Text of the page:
Book Review – Gulf WarDesert Shield and Desert Storm, 1990–1991


Gulf War

Desert Shield and Desert Storm, 1990–1991

Pen And Sword Press

By Anthony A. Evans

This slim paperback is not chock full of color photos like some books are, but the photos in the book do show an interesting view of the uniforms and gear used by the U. S. Army during the Gulf War. There are many photos in the book but they are mostly in black and white.

This is just one book in a series that presents the uniforms and equipment of the United States Army from the 1800s to today.  The book begins with a short summary of the Gulf War, and then its into the photos, which are accompanied by informative captions. I’m not sure if these photos have been published elsewhere, but they do show a lot of military weapons in use and being setup by soldiers.

The book has lots of photos of tanks, helicopters, mortars, missile systems, artillery and amphibious vehicles and even one motorcycle up close and personal. Views of how weapons are set up and the ammunition they use is useful for modelers wanting to get the details just right. Explanations of what’s going on in the photos is succinct but useful.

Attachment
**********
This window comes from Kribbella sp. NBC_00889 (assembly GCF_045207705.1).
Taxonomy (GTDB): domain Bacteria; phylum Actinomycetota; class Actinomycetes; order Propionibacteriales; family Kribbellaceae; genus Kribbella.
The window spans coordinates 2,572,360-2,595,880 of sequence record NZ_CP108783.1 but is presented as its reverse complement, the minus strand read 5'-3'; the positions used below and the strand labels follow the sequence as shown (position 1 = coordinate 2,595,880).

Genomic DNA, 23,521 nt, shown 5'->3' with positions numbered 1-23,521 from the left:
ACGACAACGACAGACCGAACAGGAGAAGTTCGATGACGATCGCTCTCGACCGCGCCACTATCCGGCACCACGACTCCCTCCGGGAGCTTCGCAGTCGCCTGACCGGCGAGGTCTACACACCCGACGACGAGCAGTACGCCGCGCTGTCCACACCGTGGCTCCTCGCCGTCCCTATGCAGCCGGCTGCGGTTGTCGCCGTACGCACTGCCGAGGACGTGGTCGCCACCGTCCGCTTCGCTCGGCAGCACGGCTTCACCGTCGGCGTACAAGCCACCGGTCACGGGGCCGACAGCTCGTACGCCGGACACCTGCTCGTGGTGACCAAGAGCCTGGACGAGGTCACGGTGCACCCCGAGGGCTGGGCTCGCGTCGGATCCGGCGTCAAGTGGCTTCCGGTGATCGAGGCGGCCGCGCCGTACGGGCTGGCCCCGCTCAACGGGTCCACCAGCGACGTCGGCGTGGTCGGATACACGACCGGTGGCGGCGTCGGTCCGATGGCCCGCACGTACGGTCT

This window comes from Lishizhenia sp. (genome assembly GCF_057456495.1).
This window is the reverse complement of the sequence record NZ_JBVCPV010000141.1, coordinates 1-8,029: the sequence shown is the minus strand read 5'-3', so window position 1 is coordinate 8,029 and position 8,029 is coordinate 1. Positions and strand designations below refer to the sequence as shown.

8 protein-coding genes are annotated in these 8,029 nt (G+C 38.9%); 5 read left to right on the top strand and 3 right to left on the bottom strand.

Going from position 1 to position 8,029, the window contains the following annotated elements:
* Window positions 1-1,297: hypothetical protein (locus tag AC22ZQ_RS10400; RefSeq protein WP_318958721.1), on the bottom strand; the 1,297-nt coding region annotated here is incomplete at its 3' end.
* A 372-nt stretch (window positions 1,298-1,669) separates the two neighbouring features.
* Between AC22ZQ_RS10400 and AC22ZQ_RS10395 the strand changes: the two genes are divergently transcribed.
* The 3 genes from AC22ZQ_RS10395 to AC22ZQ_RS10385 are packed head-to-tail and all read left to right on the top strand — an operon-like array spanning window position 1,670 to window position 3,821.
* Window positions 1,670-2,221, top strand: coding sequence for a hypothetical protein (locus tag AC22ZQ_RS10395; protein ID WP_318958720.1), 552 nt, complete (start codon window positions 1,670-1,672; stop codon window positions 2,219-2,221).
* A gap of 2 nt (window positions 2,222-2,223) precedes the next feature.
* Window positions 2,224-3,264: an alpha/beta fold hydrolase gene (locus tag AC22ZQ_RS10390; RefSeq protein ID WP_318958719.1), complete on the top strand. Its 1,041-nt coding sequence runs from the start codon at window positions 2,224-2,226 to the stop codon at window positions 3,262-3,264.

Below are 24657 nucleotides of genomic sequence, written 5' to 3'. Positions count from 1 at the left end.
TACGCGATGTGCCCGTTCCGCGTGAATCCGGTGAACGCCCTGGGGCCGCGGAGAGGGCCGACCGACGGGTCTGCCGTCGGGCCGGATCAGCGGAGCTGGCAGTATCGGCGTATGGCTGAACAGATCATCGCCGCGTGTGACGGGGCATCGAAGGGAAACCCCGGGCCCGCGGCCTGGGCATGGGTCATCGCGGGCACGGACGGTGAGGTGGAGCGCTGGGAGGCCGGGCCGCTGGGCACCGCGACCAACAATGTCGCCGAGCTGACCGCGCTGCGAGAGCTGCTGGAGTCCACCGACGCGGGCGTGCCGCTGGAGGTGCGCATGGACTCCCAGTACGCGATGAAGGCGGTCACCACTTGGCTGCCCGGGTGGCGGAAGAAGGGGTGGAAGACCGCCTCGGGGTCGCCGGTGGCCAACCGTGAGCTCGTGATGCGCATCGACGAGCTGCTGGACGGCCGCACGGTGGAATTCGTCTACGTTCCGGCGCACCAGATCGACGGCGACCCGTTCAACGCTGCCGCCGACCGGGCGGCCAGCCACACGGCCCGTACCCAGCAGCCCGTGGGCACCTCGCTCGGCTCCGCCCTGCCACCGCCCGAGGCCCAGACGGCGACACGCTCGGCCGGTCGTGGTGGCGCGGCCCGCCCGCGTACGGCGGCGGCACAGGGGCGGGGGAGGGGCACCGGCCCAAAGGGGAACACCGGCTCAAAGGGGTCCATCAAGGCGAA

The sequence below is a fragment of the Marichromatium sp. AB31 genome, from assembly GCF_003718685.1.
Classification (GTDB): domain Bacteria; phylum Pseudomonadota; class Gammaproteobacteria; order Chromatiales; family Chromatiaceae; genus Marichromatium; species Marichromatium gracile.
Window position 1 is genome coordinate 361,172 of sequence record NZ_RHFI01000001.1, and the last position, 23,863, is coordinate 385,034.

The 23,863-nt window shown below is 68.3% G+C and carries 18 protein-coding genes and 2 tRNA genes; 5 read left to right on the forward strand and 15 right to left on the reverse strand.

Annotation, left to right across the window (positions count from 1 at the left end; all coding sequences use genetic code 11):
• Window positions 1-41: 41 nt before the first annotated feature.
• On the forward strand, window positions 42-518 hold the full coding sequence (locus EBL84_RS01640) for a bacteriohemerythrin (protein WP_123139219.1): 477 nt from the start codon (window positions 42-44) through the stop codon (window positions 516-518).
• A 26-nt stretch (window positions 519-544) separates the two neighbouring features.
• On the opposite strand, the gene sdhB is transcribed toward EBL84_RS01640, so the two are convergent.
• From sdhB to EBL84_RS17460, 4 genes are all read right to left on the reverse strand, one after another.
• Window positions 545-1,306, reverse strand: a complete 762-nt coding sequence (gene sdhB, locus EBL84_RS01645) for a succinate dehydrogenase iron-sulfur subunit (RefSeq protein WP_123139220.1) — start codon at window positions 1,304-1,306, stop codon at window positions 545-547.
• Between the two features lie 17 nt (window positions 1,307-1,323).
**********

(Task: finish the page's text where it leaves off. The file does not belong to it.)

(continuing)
Likewise, the book describes the uniforms used at the time and explains them well. For example, not all troops wore the “chocolate chip” camo uniforms. A photo showing some U.S. soldiers wearing standard  woodland BDUs in northern Iraq explains that the climate is more temperate there than in the south of the country,  thus the use of different uniforms.
Besides those two types of photos, there are many just showing the soldiers doing the usual stuff, such as training, relaxing, maintaining weapons, eating, interacting with civilians and so forth. These are important because they give a face to all the machines and equipment shown. They show the men and women who maintained all the equipment and 

Definitely useful for the modeler interested in the Gulf War, this book can suggest ideas for dioramas, how to pose figures and an overall views of the action on the ground and all the work needed to make the operation possible.





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